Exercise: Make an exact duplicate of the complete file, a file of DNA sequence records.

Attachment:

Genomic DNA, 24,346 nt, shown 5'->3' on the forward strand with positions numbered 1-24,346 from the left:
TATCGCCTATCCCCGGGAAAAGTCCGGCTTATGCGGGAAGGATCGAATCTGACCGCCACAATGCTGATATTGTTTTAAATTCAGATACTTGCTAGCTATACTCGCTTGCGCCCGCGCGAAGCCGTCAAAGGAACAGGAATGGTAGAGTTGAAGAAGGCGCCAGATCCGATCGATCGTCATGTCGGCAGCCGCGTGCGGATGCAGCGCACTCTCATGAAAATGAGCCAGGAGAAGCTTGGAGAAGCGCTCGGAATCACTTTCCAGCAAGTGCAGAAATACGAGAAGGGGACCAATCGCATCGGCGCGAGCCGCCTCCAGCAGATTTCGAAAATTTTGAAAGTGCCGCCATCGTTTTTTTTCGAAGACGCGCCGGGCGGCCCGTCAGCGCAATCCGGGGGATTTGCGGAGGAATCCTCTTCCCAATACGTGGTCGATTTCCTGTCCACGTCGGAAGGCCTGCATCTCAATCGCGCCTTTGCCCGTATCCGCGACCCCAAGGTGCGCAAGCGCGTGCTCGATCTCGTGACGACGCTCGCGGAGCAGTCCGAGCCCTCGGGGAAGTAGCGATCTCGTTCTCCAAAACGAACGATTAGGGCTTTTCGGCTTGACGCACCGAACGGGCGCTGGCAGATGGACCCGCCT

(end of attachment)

Genomic DNA, 24,346 nt, shown 5'->3' on the forward strand with positions numbered 1-24,346 from the left:
TATCGCCTATCCCCGGGAAAAGTCCGGCTTATGCGGGAAGGATCGAATCTGACCGCCACAATGCTGATATTGTTTTAAATTCAGATACTTGCTAGCTATACTCGCTTGCGCCCGCGCGAAGCCGTCAAAGGAACAGGAATGGTAGAGTTGAAGAAGGCGCCAGATCCGATCGATCGTCATGTCGGCAGCCGCGTGCGGATGCAGCGCACTCTCATGAAAATGAGCCAGGAGAAGCTTGGAGAAGCGCTCGGAATCACTTTCCAGCAAGTGCAGAAATACGAGAAGGGGACCAATCGCATCGGCGCGAGCCGCCTCCAGCAGATTTCGAAAATTTTGAAAGTGCCGCCATCGTTTTTTTTCGAAGACGCGCCGGGCGGCCCGTCAGCGCAATCCGGGGGATTTGCGGAGGAATCCTCTTCCCAATACGTGGTCGATTTCCTGTCCACGTCGGAAGGCCTGCATCTCAATCGCGCCTTTGCCCGTATCCGCGACCCCAAGGTGCGCAAGCGCGTGCTCGATCTCGTGACGACGCTCGCGGAGCAGTCCGAGCCCTCGGGGAAGTAGCGATCTCGTTCTCCAAAACGAACGATTAGGGCTTTTCGGCTTGACGCACCGAACGGGCGCTGGCAGATGGACCCGCCT